First Mitchell half marathon goes off smoothly
It was 3 a.m. Sunday and Marissa Lee and her fellow organizers were setting up the Palace City Kiwanis Half Marathon. Even with snow and below-freezing temperatures, Lee was convinced the inaugural 13.1-mile race would be a success in Mitchell. A...
It was 3 a.m. Sunday and Marissa Lee and her fellow organizers were setting up the Palace City Kiwanis Half Marathon.
Even with snow and below-freezing temperatures, Lee was convinced the inaugural 13.1-mile race would be a success in Mitchell. And a few days after the event, Lee said that feeling hasn't gone away.
"I'm still on a high," Lee said. "I'm tired, but I'm flying high."
There was never a chance of calling off the event, Lee said, but some runners traveling from nearby towns were worried about getting to Mitchell on time to pick up their pre-race packets and to check in. Once the event started at 8 a.m., it was a smooth operation, she said.
"It was a case of the whole community coming together," said Lee, outlining help from youth and adults to direct traffic and work the aid stations along the course. "One of the things that resounded from a lot of the runners was how smoothly it all ran and the volunteers and the spectator support we had. ... When you're running 13 miles, it gets a little daunting, so having people supporting the event along the route is a big deal."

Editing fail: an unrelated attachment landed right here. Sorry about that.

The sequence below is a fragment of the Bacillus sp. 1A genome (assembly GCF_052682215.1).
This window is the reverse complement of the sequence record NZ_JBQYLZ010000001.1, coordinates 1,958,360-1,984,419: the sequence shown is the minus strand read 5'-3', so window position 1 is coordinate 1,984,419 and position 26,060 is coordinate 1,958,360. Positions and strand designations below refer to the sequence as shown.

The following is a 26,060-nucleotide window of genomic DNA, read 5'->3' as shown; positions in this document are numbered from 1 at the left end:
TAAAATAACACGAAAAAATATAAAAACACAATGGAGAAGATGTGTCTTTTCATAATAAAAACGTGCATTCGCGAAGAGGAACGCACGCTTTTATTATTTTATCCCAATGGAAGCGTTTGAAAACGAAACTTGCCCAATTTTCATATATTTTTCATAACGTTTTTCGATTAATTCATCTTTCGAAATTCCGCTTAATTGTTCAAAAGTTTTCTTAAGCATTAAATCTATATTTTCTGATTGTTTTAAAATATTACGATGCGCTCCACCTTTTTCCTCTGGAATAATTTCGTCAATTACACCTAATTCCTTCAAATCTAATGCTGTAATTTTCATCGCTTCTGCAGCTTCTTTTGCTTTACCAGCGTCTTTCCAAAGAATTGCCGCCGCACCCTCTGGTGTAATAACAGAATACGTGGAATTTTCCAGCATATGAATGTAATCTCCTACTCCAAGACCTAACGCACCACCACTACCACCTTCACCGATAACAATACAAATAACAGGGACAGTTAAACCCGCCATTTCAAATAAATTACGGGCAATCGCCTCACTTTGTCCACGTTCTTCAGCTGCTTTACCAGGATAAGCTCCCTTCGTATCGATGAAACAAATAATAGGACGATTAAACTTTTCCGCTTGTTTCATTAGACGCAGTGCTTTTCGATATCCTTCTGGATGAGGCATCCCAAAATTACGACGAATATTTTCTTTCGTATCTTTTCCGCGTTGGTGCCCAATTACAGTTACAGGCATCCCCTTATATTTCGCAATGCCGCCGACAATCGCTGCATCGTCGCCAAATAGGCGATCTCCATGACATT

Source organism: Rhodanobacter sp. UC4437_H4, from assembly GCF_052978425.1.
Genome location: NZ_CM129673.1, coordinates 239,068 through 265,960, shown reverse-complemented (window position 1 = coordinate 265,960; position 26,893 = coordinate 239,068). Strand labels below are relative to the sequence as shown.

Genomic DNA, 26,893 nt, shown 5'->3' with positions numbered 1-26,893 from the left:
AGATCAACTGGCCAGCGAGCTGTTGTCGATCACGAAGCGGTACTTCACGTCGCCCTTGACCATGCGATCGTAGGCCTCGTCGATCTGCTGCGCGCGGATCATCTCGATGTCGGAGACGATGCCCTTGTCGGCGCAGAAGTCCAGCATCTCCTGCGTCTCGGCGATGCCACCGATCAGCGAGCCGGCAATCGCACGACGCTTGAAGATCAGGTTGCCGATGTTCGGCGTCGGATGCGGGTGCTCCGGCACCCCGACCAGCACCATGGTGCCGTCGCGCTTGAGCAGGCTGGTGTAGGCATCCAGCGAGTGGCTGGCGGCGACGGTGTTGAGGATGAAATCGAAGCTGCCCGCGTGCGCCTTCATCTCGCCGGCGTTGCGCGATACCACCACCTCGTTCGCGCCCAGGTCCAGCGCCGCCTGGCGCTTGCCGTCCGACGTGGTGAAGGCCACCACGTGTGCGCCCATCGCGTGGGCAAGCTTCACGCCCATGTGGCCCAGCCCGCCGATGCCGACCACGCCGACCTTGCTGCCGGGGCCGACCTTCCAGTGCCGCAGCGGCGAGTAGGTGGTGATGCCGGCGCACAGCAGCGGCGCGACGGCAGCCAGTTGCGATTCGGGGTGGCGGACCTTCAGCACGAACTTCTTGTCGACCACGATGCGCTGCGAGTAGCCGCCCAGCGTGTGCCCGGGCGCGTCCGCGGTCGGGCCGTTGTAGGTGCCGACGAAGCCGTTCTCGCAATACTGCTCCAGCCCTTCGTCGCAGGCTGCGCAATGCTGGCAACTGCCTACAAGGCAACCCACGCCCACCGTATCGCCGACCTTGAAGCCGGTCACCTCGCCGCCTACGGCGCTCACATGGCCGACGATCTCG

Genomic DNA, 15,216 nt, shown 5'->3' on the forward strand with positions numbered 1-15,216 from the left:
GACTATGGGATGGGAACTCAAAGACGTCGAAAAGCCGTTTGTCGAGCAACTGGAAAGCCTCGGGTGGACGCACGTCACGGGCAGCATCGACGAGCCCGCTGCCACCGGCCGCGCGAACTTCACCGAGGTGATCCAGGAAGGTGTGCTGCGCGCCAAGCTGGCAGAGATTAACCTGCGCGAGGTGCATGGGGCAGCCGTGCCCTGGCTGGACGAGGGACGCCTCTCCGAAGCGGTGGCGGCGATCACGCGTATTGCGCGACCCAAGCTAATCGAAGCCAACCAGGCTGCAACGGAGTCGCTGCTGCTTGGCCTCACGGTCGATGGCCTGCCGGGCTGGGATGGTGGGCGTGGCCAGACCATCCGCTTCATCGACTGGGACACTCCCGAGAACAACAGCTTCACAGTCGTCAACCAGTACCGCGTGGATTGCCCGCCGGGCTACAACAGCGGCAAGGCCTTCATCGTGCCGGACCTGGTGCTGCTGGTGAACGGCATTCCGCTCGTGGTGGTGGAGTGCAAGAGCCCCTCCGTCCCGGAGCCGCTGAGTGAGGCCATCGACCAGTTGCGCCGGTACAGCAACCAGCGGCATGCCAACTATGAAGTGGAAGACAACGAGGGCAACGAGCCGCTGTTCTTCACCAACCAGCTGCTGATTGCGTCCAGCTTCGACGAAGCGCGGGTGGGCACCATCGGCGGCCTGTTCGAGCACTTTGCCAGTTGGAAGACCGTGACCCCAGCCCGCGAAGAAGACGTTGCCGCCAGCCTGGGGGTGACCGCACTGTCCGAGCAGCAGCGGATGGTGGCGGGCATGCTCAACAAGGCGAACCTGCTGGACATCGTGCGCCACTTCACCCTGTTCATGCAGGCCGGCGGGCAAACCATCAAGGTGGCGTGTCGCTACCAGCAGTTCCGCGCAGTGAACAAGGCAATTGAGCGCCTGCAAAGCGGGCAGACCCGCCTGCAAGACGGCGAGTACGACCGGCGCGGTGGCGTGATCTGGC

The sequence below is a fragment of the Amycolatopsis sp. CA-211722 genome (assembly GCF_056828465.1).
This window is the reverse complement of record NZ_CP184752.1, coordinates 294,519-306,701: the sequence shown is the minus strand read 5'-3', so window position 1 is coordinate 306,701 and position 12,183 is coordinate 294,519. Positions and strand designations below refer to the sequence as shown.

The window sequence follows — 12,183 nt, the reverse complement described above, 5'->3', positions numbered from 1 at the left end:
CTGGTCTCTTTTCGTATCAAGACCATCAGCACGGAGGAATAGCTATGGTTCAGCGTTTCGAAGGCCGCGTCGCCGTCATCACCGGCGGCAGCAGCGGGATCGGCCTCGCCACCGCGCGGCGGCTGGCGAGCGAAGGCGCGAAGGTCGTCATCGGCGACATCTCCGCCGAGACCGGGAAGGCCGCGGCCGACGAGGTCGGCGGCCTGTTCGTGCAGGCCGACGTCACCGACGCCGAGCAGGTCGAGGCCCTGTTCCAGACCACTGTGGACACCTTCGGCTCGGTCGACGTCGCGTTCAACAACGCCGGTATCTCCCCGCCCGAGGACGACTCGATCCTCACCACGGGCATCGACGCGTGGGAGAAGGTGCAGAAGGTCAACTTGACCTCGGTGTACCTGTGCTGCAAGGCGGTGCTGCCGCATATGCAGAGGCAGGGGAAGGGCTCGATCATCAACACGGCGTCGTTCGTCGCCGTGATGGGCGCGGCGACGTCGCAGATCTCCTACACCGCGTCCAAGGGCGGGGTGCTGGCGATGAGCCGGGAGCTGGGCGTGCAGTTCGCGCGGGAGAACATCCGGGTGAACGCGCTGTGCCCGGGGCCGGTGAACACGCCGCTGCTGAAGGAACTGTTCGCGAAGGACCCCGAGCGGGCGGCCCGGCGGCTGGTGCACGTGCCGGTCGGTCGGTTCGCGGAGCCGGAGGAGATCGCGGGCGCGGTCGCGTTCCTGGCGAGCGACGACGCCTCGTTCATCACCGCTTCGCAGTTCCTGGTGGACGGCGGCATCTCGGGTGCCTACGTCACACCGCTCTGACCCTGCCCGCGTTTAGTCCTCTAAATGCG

Members of the Palace City Kiwanis Half Marathon's organizing committee had running experience, which was a benefit in setting up the first event. That group was planning to meet again this week to go over a few things they would change or tweak for next year's event.
"We wanted Mitchell and the first half-marathon to be good. If people don't remember it as being a good course to run, or if the event isn't well run, they're not going to come back to a race that's done halfway," Lee said.
The event was the product of the partnership of two groups. Lee and about 200 others are members of Palace City Women Run, which consists of a group of area runners who organize area runs, generally in an impromptu fashion. But Lee noted that the assistance of the Kiwanis Club of Mitchell got the event off the ground, helping to tie together the sponsorships, insurance and the credibility of Kiwanis sponsoring races in other communities.
"And I think it's bigger than just our two groups," Lee said. "We've brought together a lot of good people who helped make this happen."
In all, the event had 184 people sign up, 163 people start the race and 162 people finish it. Lee said it's common for about 10 percent of those who sign up to never make it to the starting line, for whatever reason. About 30 people signed up in the last few weeks before the race.
"You get that at any race, where people don't come," Lee said. "Some of them look at it as a donation. ... And runners are funny. You get a lot of them that are last-minute, too."
The event will return next year as a half marathon again, and plans to expand to the full, 26.2-mile marathon race will likely remain on the backburner for now, Lee said.
"I feel Mitchell is lucky to have something like this in the community," she said.